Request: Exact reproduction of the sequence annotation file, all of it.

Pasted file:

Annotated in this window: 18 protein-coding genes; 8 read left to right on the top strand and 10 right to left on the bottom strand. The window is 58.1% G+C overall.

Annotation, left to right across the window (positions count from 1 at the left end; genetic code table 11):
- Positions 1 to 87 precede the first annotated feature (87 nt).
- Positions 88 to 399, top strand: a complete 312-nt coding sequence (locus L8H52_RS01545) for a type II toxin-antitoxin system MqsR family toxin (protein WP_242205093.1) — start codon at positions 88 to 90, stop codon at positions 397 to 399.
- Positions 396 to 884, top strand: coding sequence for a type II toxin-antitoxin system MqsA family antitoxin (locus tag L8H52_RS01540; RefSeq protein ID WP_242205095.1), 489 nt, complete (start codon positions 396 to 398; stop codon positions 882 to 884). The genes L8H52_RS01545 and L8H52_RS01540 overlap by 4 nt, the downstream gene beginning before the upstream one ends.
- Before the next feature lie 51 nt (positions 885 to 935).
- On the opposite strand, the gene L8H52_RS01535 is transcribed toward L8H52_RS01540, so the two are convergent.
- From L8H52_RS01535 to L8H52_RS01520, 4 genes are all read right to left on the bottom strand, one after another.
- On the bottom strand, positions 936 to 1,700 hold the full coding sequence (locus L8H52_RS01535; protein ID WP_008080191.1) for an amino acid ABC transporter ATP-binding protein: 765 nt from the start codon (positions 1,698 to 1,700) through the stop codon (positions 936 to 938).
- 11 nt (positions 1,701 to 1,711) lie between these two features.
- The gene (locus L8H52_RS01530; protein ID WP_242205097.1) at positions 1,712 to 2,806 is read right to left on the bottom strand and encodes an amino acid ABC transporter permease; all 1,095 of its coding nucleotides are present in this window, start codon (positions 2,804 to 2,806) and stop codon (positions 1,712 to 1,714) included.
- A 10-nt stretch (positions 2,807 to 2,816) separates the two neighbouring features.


Annotated in this window: 18 protein-coding genes; 8 read left to right on the top strand and 10 right to left on the bottom strand. The window is 58.1% G+C overall.

Annotation, left to right across the window (positions count from 1 at the left end; genetic code table 11):
- Positions 1 to 87 precede the first annotated feature (87 nt).
- Positions 88 to 399, top strand: a complete 312-nt coding sequence (locus L8H52_RS01545) for a type II toxin-antitoxin system MqsR family toxin (protein WP_242205093.1) — start codon at positions 88 to 90, stop codon at positions 397 to 399.
- Positions 396 to 884, top strand: coding sequence for a type II toxin-antitoxin system MqsA family antitoxin (locus tag L8H52_RS01540; RefSeq protein ID WP_242205095.1), 489 nt, complete (start codon positions 396 to 398; stop codon positions 882 to 884). The genes L8H52_RS01545 and L8H52_RS01540 overlap by 4 nt, the downstream gene beginning before the upstream one ends.
- Before the next feature lie 51 nt (positions 885 to 935).
- On the opposite strand, the gene L8H52_RS01535 is transcribed toward L8H52_RS01540, so the two are convergent.
- From L8H52_RS01535 to L8H52_RS01520, 4 genes are all read right to left on the bottom strand, one after another.
- On the bottom strand, positions 936 to 1,700 hold the full coding sequence (locus L8H52_RS01535; protein ID WP_008080191.1) for an amino acid ABC transporter ATP-binding protein: 765 nt from the start codon (positions 1,698 to 1,700) through the stop codon (positions 936 to 938).
- 11 nt (positions 1,701 to 1,711) lie between these two features.
- The gene (locus L8H52_RS01530; protein ID WP_242205097.1) at positions 1,712 to 2,806 is read right to left on the bottom strand and encodes an amino acid ABC transporter permease; all 1,095 of its coding nucleotides are present in this window, start codon (positions 2,804 to 2,806) and stop codon (positions 1,712 to 1,714) included.
- A 10-nt stretch (positions 2,807 to 2,816) separates the two neighbouring features.